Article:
The IPFire wiki recommends using 4G modems via PPP, while this works it comes with performance penalties (nowadays LTE cat.19 goes up to 1.6 Gbps and 5G is being deployed). Modems support more modern ways of establishing network connectivity:
MBIM: the standard used by most vendors because it is necessary to be compatible with Windows. On Linux the driver is cdc_mbim and the userspace tools are in libmbim.
QMI: supported by a subset of vendors. The driver is qmi_wwan and the userspace tools are in libqmi.
Vendor specific: Huawei and many other vendors offer their own specific protocols.
All of them work more or less the same:
- Use usb_modeswitch to select in which mode the modem should work.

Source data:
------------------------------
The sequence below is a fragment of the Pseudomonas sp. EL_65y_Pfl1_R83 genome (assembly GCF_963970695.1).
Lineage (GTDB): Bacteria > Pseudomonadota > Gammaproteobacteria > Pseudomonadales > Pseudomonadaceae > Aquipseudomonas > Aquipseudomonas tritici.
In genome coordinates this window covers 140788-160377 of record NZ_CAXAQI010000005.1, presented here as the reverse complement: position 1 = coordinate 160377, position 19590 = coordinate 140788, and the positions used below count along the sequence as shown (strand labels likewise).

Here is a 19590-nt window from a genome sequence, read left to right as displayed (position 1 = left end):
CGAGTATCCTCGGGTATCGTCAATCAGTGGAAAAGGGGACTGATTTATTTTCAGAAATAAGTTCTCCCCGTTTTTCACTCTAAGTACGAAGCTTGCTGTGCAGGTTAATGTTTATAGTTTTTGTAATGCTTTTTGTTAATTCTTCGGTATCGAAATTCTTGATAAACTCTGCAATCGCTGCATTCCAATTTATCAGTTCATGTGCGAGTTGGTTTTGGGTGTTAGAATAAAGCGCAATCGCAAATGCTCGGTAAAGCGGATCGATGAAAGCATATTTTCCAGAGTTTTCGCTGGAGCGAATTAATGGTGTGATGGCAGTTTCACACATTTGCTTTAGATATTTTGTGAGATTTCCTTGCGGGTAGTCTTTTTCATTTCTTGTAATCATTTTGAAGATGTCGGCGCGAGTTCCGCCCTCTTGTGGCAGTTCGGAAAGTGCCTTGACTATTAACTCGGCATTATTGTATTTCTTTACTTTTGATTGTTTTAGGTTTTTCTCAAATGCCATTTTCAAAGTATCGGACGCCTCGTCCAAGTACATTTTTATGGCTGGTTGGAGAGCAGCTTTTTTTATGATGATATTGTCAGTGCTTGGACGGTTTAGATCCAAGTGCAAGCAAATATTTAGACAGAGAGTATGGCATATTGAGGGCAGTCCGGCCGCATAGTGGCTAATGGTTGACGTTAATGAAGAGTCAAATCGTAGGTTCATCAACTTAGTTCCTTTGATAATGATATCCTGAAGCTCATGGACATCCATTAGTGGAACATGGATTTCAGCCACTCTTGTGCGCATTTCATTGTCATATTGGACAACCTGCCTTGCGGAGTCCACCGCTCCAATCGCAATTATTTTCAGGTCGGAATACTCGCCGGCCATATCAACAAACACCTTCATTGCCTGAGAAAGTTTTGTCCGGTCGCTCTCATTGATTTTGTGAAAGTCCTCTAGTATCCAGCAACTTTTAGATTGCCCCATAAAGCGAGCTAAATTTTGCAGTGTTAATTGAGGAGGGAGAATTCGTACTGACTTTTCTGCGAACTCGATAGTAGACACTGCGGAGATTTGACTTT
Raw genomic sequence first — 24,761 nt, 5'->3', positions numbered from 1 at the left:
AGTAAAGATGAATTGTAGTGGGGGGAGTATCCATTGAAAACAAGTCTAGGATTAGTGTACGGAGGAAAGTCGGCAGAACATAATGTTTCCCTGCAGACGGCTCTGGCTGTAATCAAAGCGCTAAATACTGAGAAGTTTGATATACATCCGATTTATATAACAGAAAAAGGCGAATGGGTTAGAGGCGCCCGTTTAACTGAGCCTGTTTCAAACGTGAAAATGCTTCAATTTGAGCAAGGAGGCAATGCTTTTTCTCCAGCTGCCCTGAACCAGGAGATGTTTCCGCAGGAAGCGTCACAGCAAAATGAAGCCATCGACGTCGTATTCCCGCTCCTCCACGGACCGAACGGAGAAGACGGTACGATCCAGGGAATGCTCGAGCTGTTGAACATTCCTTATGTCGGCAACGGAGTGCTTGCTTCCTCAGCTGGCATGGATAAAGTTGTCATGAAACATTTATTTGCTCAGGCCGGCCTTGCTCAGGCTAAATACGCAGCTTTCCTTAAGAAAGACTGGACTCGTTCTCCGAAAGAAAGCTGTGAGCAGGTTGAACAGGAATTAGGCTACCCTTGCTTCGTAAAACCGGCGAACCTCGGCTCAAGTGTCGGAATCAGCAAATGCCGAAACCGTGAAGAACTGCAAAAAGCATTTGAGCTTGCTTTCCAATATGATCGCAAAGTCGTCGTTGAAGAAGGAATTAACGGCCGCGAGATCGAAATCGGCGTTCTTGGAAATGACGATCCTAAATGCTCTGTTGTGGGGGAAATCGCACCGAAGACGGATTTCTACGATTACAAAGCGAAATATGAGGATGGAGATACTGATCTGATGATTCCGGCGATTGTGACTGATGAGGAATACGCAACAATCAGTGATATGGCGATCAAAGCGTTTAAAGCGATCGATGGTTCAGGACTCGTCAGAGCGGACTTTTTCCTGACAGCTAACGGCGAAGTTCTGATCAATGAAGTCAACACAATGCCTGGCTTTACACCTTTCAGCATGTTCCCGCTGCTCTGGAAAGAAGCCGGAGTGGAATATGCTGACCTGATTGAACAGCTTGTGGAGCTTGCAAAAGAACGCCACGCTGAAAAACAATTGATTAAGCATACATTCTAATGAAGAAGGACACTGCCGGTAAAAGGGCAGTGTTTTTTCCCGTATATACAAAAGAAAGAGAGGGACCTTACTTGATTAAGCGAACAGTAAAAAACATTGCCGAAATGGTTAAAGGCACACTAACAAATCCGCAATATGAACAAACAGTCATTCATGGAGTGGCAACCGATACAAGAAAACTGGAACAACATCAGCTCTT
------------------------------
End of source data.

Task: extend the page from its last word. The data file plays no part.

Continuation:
- The kernel should pick the new USB device, load the proper module and create a network interface (ie. wwan0).
- Use a userspace tools to establish connectivity (MBIM/QMI) or send an AT command (vendor specific). This is mostly to provide a PIN and the APN just like with PPP.
- Use DHCP on wwan0 to get an IP.
I have been playing with these different modes on IPFire and I managed to get it to work with PPP, MBIM and Huawei vendor specific protocol. As far as I can tell the kernel already has required modules, so IPFire only misses the userspace tools and a bit of sugar in the interface to make the process seamless. There are even tools like ModemManager that abstract away the differences between modems.